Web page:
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The IRB Sevens World Series, known officially as the IRB Sevens before the 2006-07 season and also sometimes called the World Sevens Series, is a series of international rugby union sevens tournaments organised for the first time in the 1999-2000 season. The tournaments, run by the International Rugby Board, feature national sevens teams. The series was first formed to develop an elite-level competition series between rugby nations and develop the Sevens game into a viable commercial product for the IRB. In 2005–06, the tour received 1147 hours of air time, 530 of which was live, and was broadcast to 136 countries.[27568] By 2008–09, the hours of air time had exploded to over 3300, with 35 broadcasters airing the series in 139 countries and 15 languages.

Teams compete for the Sevens World Series title by accumulating points based on their finishing position in each tournament. Each season's circuit currently consists of eight tournaments in seven countries, and visits five of the six populated continents. The United Arab Emiratesmarker, South Africa, New Zealandmarker, United Statesmarker, Hong Kongmarker, Australia, Englandmarker and Scotlandmarker each host one event. Depending on the venue and scheduling of the quadrennial Rugby World Cup Sevens, one of the tournaments may be folded into the World Cup. For example, because the 2005 World Cup was held in Hong Kong and scheduled for roughly the same time as the annual Hong Kong Sevens, the Hong Kong Sevens was folded into the World Cup. However, none of the 2008–09 events were folded into the 2009 World Cup, as that year's World Cup fell three weeks after the USA Sevens and three weeks before the Hong Kong Sevens.

Sevens is a stripped-down version of rugby union with seven players each side on a normal-sized field, rather than the normal fifteen. Games are much shorter, lasting only seven or ten minutes each half, and tend to be very fast-paced, open, affairs. Sevens is traditionally played in a two-day tournament format, with the Hong Kong Sevens (an anomaly as a three-day event) being the most famous. The game is quicker and higher-scoring than 15-a-side rugby and the rules are far simpler, which explains part of its appeal. It also gives players the space for superb feats of individual skill. New Zealand and Fiji are traditionally the strongest teams, although South Africa are the reigning season champions; Samoa ran the two favourites very close for the World Series title in the 2006-07 season; England has been a strong contender in recent years; and Argentina, Australia and France have also won tournaments in recent years.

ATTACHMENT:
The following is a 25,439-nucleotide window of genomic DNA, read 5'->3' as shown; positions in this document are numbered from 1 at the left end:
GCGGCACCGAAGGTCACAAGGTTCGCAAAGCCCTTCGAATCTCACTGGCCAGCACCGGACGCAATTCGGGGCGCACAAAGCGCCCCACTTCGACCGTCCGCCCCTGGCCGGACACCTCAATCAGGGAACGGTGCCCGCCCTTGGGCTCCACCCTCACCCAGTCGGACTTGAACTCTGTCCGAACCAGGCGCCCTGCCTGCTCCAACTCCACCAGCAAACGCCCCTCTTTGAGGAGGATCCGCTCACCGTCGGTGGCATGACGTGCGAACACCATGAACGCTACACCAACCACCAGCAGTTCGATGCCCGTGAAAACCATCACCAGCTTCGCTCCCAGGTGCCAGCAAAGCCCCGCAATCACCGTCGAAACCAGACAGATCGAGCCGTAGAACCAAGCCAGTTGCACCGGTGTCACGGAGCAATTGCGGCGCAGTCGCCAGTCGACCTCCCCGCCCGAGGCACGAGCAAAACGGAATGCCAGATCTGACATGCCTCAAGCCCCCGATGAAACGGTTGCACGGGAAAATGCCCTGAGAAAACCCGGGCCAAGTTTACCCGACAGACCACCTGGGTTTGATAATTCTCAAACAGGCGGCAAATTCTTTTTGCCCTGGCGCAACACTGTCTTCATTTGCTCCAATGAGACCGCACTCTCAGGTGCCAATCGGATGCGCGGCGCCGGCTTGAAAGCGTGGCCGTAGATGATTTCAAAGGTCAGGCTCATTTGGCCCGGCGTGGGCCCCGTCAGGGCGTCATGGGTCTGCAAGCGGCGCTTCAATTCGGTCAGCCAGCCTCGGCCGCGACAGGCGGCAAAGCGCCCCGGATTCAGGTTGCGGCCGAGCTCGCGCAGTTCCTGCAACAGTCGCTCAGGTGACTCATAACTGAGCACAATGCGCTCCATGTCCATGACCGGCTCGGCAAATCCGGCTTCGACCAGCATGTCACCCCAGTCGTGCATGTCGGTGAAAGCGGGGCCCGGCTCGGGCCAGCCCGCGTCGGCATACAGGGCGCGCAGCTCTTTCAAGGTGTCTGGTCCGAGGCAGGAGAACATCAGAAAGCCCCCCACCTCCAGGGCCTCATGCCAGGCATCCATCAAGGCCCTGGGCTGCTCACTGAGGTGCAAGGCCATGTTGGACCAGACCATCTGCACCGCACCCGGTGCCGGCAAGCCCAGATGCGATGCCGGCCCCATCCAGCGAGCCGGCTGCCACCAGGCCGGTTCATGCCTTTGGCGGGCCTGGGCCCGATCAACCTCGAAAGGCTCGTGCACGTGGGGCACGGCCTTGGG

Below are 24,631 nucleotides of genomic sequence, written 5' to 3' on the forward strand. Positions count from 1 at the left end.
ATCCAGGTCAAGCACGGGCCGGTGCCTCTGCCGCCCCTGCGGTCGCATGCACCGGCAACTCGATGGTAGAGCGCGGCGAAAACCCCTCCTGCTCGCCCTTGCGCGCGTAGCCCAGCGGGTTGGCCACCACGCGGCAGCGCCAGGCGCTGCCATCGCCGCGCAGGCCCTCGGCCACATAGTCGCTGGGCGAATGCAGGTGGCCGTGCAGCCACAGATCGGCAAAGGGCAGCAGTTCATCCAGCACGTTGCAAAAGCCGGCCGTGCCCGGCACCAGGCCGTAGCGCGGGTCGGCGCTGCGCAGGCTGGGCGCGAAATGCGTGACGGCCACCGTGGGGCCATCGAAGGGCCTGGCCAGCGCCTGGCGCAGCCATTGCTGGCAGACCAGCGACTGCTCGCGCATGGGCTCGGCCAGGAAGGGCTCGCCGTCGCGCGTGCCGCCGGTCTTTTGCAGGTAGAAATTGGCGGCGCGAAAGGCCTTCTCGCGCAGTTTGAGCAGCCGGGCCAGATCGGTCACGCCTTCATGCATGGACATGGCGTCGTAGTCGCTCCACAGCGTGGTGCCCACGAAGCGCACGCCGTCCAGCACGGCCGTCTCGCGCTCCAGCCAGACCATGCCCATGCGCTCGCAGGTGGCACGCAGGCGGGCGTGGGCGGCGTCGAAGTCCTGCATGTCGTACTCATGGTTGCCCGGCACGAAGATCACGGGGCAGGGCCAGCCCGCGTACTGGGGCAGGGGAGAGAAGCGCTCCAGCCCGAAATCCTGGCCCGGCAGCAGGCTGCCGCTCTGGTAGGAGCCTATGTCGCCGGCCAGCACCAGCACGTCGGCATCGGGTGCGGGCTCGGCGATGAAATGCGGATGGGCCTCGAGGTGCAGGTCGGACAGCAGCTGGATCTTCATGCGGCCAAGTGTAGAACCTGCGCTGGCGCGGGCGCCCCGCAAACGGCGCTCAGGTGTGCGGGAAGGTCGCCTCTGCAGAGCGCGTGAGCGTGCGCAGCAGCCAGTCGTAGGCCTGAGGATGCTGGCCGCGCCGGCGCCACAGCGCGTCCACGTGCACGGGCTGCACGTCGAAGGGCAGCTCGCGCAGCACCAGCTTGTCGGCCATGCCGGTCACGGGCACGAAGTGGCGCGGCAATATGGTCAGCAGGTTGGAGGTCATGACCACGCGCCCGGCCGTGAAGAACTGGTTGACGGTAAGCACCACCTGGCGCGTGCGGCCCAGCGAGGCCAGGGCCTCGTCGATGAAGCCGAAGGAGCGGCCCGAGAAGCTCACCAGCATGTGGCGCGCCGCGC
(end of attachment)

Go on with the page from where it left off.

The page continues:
Tournaments

The IRB announced the 2009–10 events on July 8, 2009. While the stops on the circuit remain unchanged from recent years, two minor changes were made to the schedule. The USA event moves from San Diegomarker, its home from 2007 to 2009, to Las Vegas. The Adelaide event will move from its previous slot of one week after Hong Kong to one week before.



Seasons

Season Rounds Champion Top Scorer Most tries Player of the Year
1999-00 10 (186 points)
2000-01 9 (162 points)
2001-02 11 (198 points)
2002-03 7 (112 points)
2003-04 8 (128 points) Simon Amor
2004-05 7 (116 points) Orene Ai'i
2005-06 8 (144 points) Ben Gollings (343) Timoteo Iosua (40) Uale Mai
2006-07 8 (130 points) William Ryder (416) Mikaele Pesamino (43) Afeleke Pelenise
2007-08 8 (154 points) Tomasi Cama Jr. (319) Fabian Juries (41) DJ Forbes
2008-09 8 (132 points) Ben Gollings (260) Collins Injera (42) Ollie Phillips


2008-09 IRB Sevens World Series

Points Team
132
102
98
88
68
64


Past tables

2007/08]] table
Points Team
154
106
100
94
54
43


2006/07]] table
Points Team
130
128
122
92
52
38


2005/06]] table
Points Team
144
122
110
76
72
64


2004/05]] table
Points Team
116
88
86
76
68
46


2003/04]] table
Points Team
128
122
98
84
74
60


Season format